Below is my opinion, I do not work for Jira and have no knowledge of their back-end magic.
I think one of the main reasons that you would want to do that overhead with Jira running on a SQL Server backend is that Jira is not the "administrator" of the database; your DBA is. It creates the objects it needs and runs with it. End users (actual end users PLUS Jira Administrators) can then create a mess in the system and cause a bunch of performance issues.
We have been running the product for a while now (since 2016) with minimal performance issues. The performance issues we did hit were network related OR due to 3rd party addons in Jira than anything else. Our Jira Admins have all had training done and keep up on best practices with Jira to ensure things flow smoothly. The same work is done by the administrator of ANY system. If you hired a SQL Server DBA, you would hope that they have some knowledge on how to administer all currently supported SQL Versions such as SQL Server 2019. But if that DBA has 20 years experience at XYZ Inc and they are running SQL Server 7.5 still, that new DBA to your team is going to offer a LOT of bad practices and likely cause performance issues on the system.
I find most 3rd party tools that support multiple database platforms end up having odd tweaks or changes to "default" setting, such as the isolation level; it isn't isolated to Jira.
Atlassian is also not retiring ALL on-premise versions of their tools - Data Center is still around and is likely not going away anytime soon.
My understanding is the main reason for retiring the "Server" model of Jira was that it was the only version that had a 1-time fee for the license. Your renewal costs were just so you could install the latest version. If you decided to stop paying, you could still use Jira with no limitations except for having no support and having no upgrades you could install.
To add to what Jeff said though, if the application administrator does a poor job of maintaining the tool, OR if the company who is using it is trying to use it for something it was never designed to do, it will have performance issues. Imagine throwing a C# developer who has never written a SQL query in their life and asking them to update data in the database using ONLY TSQL. There is a HIGH chance that they are going to develop a row-based solution with a loop of some flavor. Their query will work and may even run pretty quickly initially while the number of rows is small, but over time as row counts rise it will have performance issues.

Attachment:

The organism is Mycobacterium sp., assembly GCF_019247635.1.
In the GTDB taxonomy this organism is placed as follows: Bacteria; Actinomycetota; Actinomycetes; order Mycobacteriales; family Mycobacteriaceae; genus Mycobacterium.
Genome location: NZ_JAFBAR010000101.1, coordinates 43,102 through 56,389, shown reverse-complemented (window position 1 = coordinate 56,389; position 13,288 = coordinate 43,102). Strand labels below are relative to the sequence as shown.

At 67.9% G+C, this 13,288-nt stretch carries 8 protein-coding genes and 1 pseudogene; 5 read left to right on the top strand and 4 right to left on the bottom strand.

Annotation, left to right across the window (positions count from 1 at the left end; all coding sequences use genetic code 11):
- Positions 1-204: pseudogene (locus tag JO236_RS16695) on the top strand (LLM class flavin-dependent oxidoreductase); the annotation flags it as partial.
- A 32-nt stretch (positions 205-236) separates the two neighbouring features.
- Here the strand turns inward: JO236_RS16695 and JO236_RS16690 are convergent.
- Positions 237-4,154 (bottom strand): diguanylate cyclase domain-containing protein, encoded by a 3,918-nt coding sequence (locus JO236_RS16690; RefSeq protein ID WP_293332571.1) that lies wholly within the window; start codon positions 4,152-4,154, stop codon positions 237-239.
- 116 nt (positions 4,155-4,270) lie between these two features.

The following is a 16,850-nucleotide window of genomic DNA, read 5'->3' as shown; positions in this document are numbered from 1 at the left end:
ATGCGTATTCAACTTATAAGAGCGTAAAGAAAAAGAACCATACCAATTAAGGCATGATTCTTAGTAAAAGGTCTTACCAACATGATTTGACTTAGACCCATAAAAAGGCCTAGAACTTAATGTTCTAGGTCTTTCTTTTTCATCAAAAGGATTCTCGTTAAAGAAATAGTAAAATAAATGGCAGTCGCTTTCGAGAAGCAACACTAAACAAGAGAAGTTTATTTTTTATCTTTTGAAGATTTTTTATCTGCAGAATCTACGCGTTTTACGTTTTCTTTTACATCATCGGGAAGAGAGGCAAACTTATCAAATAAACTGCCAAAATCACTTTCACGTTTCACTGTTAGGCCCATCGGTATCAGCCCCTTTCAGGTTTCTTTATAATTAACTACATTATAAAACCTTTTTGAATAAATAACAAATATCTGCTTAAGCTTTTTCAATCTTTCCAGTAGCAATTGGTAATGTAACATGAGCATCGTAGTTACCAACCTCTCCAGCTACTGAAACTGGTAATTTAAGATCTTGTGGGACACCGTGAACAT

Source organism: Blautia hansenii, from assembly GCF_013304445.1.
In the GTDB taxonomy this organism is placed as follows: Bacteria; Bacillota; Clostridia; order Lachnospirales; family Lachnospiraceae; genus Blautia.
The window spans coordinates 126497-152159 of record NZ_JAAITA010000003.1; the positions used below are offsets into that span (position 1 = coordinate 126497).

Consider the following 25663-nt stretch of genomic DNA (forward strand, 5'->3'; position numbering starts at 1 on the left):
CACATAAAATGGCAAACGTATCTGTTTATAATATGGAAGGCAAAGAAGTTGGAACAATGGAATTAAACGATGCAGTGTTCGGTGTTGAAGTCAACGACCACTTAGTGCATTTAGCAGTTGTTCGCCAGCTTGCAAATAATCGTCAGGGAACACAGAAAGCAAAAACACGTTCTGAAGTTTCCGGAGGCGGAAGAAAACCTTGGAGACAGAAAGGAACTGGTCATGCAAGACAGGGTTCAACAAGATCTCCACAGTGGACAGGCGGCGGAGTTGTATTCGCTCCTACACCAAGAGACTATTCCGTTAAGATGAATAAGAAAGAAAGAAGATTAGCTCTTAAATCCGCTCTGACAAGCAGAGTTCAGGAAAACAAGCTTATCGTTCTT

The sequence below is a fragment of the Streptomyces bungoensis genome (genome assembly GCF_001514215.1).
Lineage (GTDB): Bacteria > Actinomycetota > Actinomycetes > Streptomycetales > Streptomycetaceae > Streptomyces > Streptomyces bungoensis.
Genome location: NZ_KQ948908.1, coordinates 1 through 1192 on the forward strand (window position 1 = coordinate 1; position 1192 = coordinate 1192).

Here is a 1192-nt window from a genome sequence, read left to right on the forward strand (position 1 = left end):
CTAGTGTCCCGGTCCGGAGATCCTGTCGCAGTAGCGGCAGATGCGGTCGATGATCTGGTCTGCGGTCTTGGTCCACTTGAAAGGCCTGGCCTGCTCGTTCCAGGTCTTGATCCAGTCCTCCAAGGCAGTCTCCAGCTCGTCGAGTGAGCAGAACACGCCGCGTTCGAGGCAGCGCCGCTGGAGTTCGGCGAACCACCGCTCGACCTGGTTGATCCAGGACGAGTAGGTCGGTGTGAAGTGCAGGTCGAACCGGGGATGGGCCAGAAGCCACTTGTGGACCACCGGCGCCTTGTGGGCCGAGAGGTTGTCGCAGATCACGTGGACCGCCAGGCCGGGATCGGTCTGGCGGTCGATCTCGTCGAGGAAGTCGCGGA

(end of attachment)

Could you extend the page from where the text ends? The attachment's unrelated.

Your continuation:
A Jira administrator falls into a similar bucket as that. You throw a DBA in as a Jira admin and don't train them on best practices and how to keep peak performance, you are going to have performance issues.
Like any system, maintenance is required and you need a good, smart administrator on the system so they know what to look for and what to manage to help improve performance. Plus you need a good administrator who can know where to look for performance problems. If SQL Server starts performing a bit sluggish, a good DBA will know that it isn't ONLY on the SQL side that you need to investigate. It is a good starting point, but depending on the symptoms (single query slow vs all queries slow), it could be an issue at the OS level, or even a hardware issue. Same thing applies to Jira (and ANY vendor-supplied tool). I've seen our ERP tool get laggy and it was a database related issue. I've seen our service desk application get laggy and it was due to the hardware firewall. I've had poor performance on SSRS and it turned out to be a DNS issue.
Performance issues for a single company/user on a tool used by a LOT of companies usually means one of three things. Either you misconfigured it, you are using it wrong, or you are not doing proper maintenance on the tool.
The above is all just my opinion on what you should do.
As with all advice you find on a random internet forum - you shouldn't blindly follow it. Always test on a test server to see if there is negative side effects before making changes to live!
I recommend you NEVER run "random code" you found online on any system you care about UNLESS you understand and can verify the code OR you don't care if the code trashes your system.